I am still waiting for permission to start new data collection in the Chaco. In the meantime I keep busy in Asunción by analyzing last year’s samples in the lab during the week, and I’ve been looking for fun things to do on weekends. So I was really excited to be invited on the annual camping trip to Ybycu’i National Park with the Biology Students’ Association of Paraguay on March 10-11th.
The camping trip is a welcoming event for new undergraduate students in biology at the Universidad Nacional de Asunción. It’s a chance for the new students and some of the older students to get to know each other. We went on hikes, played games, and sang songs around the campfire. And there was a series of talks about biology methods. I gave a talk about some of the methods we use in primatology to study behavioural ecology (I have BSc’s in primatology and biology).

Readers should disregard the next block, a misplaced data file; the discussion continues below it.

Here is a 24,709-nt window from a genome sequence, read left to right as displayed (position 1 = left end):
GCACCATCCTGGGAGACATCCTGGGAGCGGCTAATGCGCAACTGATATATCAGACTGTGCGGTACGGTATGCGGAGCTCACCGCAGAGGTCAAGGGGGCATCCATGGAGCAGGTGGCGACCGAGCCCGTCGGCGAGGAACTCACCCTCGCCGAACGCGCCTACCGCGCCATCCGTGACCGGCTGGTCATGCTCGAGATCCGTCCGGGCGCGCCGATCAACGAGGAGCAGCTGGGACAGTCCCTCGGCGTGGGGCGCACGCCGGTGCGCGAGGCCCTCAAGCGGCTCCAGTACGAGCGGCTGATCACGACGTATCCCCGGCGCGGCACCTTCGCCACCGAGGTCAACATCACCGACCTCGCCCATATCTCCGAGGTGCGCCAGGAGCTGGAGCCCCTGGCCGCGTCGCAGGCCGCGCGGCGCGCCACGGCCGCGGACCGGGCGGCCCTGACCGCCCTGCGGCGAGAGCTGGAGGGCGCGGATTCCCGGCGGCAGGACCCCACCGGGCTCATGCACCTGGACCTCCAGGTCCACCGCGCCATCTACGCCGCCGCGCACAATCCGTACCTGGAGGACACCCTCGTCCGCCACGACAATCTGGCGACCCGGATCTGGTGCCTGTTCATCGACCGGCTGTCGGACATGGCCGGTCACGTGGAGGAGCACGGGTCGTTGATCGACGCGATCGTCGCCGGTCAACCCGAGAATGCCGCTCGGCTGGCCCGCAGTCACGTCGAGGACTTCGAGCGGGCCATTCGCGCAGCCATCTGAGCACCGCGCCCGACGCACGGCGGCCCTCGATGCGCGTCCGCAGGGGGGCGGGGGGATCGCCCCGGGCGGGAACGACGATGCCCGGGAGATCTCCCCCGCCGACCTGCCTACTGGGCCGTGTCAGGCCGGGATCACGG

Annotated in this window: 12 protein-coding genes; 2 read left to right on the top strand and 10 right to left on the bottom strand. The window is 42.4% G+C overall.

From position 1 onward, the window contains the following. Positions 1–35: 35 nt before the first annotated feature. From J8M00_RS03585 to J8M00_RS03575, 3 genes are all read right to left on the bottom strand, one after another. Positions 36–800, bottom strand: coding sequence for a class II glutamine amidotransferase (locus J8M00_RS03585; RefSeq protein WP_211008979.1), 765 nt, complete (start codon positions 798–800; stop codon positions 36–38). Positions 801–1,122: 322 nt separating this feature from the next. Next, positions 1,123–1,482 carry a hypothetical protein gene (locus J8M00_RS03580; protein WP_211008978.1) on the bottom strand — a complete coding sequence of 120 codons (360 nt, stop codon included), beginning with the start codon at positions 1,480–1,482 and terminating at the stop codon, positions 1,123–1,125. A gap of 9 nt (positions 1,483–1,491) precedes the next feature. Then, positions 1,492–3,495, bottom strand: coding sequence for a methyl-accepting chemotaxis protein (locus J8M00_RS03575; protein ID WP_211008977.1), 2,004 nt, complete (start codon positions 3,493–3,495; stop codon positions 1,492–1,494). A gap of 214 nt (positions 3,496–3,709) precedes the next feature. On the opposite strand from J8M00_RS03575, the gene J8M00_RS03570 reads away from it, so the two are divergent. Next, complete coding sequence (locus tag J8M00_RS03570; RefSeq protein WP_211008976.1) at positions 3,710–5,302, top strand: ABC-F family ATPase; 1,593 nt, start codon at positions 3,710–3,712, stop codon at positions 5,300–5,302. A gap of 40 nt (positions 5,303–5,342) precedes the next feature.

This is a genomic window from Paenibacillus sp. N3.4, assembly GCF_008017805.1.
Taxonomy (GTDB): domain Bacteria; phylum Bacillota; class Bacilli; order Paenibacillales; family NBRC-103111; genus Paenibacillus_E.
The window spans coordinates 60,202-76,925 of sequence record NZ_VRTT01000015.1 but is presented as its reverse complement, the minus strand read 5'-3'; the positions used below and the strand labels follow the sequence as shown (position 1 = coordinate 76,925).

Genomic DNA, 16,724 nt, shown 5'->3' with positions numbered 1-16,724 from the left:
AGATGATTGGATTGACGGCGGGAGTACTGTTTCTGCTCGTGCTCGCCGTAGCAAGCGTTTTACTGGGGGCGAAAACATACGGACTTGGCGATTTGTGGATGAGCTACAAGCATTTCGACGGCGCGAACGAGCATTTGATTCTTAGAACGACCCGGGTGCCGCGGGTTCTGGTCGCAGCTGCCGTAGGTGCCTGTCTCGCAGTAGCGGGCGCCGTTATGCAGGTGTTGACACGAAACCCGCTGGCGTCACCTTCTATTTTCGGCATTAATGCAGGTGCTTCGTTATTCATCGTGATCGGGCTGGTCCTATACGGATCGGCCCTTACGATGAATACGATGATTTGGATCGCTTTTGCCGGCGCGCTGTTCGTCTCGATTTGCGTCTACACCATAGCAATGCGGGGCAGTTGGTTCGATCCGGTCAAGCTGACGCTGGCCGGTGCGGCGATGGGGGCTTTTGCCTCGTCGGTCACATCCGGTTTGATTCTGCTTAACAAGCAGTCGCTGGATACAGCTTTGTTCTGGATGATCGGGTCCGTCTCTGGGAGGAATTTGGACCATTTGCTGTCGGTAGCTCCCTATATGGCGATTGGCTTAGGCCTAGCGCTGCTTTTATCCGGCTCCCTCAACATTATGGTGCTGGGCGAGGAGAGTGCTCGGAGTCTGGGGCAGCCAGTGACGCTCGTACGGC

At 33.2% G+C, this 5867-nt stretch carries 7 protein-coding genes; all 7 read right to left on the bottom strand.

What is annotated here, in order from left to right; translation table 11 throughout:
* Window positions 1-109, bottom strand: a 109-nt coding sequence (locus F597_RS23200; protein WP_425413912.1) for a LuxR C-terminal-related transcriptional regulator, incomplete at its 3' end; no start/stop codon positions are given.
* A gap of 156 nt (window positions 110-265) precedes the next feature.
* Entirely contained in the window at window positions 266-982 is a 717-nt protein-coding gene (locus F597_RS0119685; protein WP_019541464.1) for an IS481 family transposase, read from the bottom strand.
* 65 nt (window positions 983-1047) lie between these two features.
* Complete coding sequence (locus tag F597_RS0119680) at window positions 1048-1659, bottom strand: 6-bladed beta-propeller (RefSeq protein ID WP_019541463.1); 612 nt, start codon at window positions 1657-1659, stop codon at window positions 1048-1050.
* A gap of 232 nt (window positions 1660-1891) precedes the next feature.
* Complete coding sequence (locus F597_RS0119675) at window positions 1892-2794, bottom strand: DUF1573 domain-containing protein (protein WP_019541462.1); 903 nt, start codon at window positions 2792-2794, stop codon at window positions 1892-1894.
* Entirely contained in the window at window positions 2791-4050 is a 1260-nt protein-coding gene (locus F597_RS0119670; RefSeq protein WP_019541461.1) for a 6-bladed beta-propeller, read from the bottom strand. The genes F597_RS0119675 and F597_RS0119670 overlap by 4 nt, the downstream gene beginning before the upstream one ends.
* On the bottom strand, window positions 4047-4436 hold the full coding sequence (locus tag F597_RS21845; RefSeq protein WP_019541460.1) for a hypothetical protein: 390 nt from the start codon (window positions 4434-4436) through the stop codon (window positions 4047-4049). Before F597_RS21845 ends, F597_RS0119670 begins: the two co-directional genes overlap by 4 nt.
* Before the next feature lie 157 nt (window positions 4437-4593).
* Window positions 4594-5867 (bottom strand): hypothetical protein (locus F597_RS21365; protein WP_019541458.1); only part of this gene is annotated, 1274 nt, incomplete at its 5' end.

I spent most of the weekend swimming in a natural pool below waterfalls:
And I went on a couple of hikes to see a bigger set of waterfalls:
… and the re-construction of La Rosada, one of the oldest iron mills in the Americas, which was destroyed during the War of the Triple Alliance (Brazil, Argentina & Uruguay vs. Paraguay, from 1864-1870):
This is the first time I’ve really experienced the eastern side of Paraguay! The plentiful water, heavy tree cover, and lack of dust were heavenly after extensive time in the Chaco. I may need to reconsider the way I choose my fieldsites…